I do. I think all these podcasts, a lot of great political podcasts that are out there right now, they share the same quality, which is there's an authenticity to the conversation that you don't always get in political commentary. And there's a deeper dive into certain issues and news events that you don't often have time for in other mediums.
What drew you back into politics? You left a couple of years ago. What made you want to get back into it?
I've been bitten by the bug, and that doesn't go away. When I left the White House, I was pretty eager to step away from all of this, because I was just tired. But after about a year I learned that I will probably never be able to give it up fully. I'll have other things that I do in life, other jobs, but I will always be fascinated with politics and want to talk about it, not just because it's interesting, but because I really care about all these issues. And I care about who wins, and I think it matters. And that's not something that goes away too easily.
"A lot of great political podcasts that are out there right now, they share the same quality, which is there's an authenticity to the conversation that you don't always get in political commentary."
How has living in LA, outside the Beltway, changed the way you look at politics now that you're back in it?
Whether I ended up moving to LA, or moving 10 miles out of D.C. in Virginia somewhere, there's a perspective you gain by being out of Washington and being out of politics in an official capacity, where you get more perspective and more context about what matters, what to worry about, what not to worry about. When you're in D.C. you can very easily get caught up in the insanity of the news cycle, and think that every single little gaffe and development matters in a big way. And a lot of it doesn't.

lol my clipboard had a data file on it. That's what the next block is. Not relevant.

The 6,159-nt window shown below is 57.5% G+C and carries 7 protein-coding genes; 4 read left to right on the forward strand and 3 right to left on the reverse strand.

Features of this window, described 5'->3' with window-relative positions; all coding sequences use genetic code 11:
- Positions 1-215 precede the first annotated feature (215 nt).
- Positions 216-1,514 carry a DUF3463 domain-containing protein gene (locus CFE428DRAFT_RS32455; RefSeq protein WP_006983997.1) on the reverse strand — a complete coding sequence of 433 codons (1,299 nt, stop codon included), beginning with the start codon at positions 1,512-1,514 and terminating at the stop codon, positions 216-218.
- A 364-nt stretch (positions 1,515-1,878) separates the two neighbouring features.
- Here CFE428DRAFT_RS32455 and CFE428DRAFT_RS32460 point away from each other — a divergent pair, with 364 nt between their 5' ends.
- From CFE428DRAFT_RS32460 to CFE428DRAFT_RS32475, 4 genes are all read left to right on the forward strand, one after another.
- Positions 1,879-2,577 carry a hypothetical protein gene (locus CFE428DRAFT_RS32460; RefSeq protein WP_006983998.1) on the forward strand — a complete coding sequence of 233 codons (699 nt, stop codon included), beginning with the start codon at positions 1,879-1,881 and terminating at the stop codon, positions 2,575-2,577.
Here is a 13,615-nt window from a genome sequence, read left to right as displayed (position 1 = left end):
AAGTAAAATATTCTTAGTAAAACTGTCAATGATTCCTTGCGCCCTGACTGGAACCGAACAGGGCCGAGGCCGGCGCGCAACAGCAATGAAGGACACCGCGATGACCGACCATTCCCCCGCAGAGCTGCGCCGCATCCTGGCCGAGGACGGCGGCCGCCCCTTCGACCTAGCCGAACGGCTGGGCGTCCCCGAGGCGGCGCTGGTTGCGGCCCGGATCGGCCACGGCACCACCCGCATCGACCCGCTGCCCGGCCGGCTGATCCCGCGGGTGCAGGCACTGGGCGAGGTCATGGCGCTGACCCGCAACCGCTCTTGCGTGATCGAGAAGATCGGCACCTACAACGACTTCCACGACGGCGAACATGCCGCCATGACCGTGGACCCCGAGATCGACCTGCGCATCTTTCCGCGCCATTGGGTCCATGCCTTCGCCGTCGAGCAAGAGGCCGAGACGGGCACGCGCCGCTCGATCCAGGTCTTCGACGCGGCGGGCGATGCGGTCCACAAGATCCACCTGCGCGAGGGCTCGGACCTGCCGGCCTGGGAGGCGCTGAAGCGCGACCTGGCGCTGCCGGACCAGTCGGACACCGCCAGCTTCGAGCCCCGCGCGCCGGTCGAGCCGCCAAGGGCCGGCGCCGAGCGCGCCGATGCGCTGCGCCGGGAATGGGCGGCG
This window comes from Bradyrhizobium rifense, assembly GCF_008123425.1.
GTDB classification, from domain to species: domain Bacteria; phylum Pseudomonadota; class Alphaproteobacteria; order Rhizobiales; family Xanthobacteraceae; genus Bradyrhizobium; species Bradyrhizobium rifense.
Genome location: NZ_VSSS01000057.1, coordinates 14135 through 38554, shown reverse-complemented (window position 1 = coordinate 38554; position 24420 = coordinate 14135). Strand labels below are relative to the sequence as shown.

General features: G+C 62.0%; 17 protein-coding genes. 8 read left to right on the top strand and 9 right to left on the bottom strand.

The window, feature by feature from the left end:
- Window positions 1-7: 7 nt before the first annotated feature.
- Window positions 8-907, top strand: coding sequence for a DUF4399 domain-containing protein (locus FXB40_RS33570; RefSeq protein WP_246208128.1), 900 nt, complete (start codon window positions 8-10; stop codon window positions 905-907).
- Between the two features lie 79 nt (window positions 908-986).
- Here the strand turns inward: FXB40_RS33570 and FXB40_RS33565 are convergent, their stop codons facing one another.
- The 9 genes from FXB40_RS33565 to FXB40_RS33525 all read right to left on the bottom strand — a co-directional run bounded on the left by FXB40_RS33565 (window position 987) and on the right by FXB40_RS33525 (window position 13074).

You always have to be able to see the big picture. And you also have to be able to see politics from a vantage point of how other people see politics, who are not necessarily political nerds like we all are. You realize that other Americans consume the news sporadically, and if you start consuming the news more sporadically, or if you see how other people consume the news, it gives you perspective.
There’s been speculation as to whether Trump will actually do the debates, but let’s say they do happen. What do Clinton and Trump each need to do to make the best case for themselves?
Hillary just needs to do two things. One, remind people of what her vision is for the country, and what her policy agenda is. And two, to remind people that Donald Trump is not qualified in any way to become president of the United States. He's not qualified to run for any office, let alone president of the United States. Those are her two main objectives in those debates.